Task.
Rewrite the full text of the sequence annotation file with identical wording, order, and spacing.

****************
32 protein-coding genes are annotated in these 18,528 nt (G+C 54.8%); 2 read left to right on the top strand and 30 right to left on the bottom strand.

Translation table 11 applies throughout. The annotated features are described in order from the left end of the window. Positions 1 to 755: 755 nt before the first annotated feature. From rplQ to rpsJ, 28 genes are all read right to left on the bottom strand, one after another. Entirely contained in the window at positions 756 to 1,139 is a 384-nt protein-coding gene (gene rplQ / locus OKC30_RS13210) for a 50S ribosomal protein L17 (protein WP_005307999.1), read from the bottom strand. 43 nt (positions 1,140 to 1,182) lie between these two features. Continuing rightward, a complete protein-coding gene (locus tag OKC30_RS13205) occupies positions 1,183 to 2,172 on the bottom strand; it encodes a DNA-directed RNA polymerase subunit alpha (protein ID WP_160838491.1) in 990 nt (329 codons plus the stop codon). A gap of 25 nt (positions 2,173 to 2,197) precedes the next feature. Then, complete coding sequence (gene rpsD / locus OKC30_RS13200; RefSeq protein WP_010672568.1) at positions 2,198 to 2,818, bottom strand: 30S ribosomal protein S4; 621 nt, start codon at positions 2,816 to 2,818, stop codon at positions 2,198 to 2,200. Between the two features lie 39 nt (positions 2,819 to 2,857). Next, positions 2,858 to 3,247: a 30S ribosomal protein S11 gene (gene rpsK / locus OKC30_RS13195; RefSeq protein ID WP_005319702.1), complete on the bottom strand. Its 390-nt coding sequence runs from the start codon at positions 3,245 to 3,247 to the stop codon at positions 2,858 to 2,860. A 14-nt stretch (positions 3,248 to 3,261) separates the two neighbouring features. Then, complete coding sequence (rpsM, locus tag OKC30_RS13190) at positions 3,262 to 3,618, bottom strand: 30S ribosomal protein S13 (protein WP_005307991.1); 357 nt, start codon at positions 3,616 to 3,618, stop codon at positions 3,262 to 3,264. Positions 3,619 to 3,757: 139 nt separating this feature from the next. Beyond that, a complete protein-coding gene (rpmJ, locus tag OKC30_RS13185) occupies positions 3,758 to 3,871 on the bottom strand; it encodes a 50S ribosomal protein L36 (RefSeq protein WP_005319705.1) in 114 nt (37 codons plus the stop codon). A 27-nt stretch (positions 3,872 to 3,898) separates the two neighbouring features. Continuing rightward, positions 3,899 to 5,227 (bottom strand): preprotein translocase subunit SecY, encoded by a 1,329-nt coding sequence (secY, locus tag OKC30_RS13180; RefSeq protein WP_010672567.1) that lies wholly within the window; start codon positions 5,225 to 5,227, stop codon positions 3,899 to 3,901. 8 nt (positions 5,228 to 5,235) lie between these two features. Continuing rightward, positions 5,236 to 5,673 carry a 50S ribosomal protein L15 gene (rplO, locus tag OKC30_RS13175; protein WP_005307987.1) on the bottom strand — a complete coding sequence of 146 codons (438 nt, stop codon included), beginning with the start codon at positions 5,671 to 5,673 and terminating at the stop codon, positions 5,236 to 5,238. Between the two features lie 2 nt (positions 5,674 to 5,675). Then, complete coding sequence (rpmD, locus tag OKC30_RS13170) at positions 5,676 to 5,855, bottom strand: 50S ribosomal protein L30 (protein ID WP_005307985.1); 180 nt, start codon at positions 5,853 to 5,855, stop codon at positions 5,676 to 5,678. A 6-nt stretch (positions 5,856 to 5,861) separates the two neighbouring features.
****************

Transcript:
32 protein-coding genes are annotated in these 18,528 nt (G+C 54.8%); 2 read left to right on the top strand and 30 right to left on the bottom strand.

Translation table 11 applies throughout. The annotated features are described in order from the left end of the window. Positions 1 to 755: 755 nt before the first annotated feature. From rplQ to rpsJ, 28 genes are all read right to left on the bottom strand, one after another. Entirely contained in the window at positions 756 to 1,139 is a 384-nt protein-coding gene (gene rplQ / locus OKC30_RS13210) for a 50S ribosomal protein L17 (protein WP_005307999.1), read from the bottom strand. 43 nt (positions 1,140 to 1,182) lie between these two features. Continuing rightward, a complete protein-coding gene (locus tag OKC30_RS13205) occupies positions 1,183 to 2,172 on the bottom strand; it encodes a DNA-directed RNA polymerase subunit alpha (protein ID WP_160838491.1) in 990 nt (329 codons plus the stop codon). A gap of 25 nt (positions 2,173 to 2,197) precedes the next feature. Then, complete coding sequence (gene rpsD / locus OKC30_RS13200; RefSeq protein WP_010672568.1) at positions 2,198 to 2,818, bottom strand: 30S ribosomal protein S4; 621 nt, start codon at positions 2,816 to 2,818, stop codon at positions 2,198 to 2,200. Between the two features lie 39 nt (positions 2,819 to 2,857). Next, positions 2,858 to 3,247: a 30S ribosomal protein S11 gene (gene rpsK / locus OKC30_RS13195; RefSeq protein ID WP_005319702.1), complete on the bottom strand. Its 390-nt coding sequence runs from the start codon at positions 3,245 to 3,247 to the stop codon at positions 2,858 to 2,860. A 14-nt stretch (positions 3,248 to 3,261) separates the two neighbouring features. Then, complete coding sequence (rpsM, locus tag OKC30_RS13190) at positions 3,262 to 3,618, bottom strand: 30S ribosomal protein S13 (protein WP_005307991.1); 357 nt, start codon at positions 3,616 to 3,618, stop codon at positions 3,262 to 3,264. Positions 3,619 to 3,757: 139 nt separating this feature from the next. Beyond that, a complete protein-coding gene (rpmJ, locus tag OKC30_RS13185) occupies positions 3,758 to 3,871 on the bottom strand; it encodes a 50S ribosomal protein L36 (RefSeq protein WP_005319705.1) in 114 nt (37 codons plus the stop codon). A 27-nt stretch (positions 3,872 to 3,898) separates the two neighbouring features. Continuing rightward, positions 3,899 to 5,227 (bottom strand): preprotein translocase subunit SecY, encoded by a 1,329-nt coding sequence (secY, locus tag OKC30_RS13180; RefSeq protein WP_010672567.1) that lies wholly within the window; start codon positions 5,225 to 5,227, stop codon positions 3,899 to 3,901. 8 nt (positions 5,228 to 5,235) lie between these two features. Continuing rightward, positions 5,236 to 5,673 carry a 50S ribosomal protein L15 gene (rplO, locus tag OKC30_RS13175; protein WP_005307987.1) on the bottom strand — a complete coding sequence of 146 codons (438 nt, stop codon included), beginning with the start codon at positions 5,671 to 5,673 and terminating at the stop codon, positions 5,236 to 5,238. Between the two features lie 2 nt (positions 5,674 to 5,675). Then, complete coding sequence (rpmD, locus tag OKC30_RS13170) at positions 5,676 to 5,855, bottom strand: 50S ribosomal protein L30 (protein ID WP_005307985.1); 180 nt, start codon at positions 5,853 to 5,855, stop codon at positions 5,676 to 5,678. A 6-nt stretch (positions 5,856 to 5,861) separates the two neighbouring features.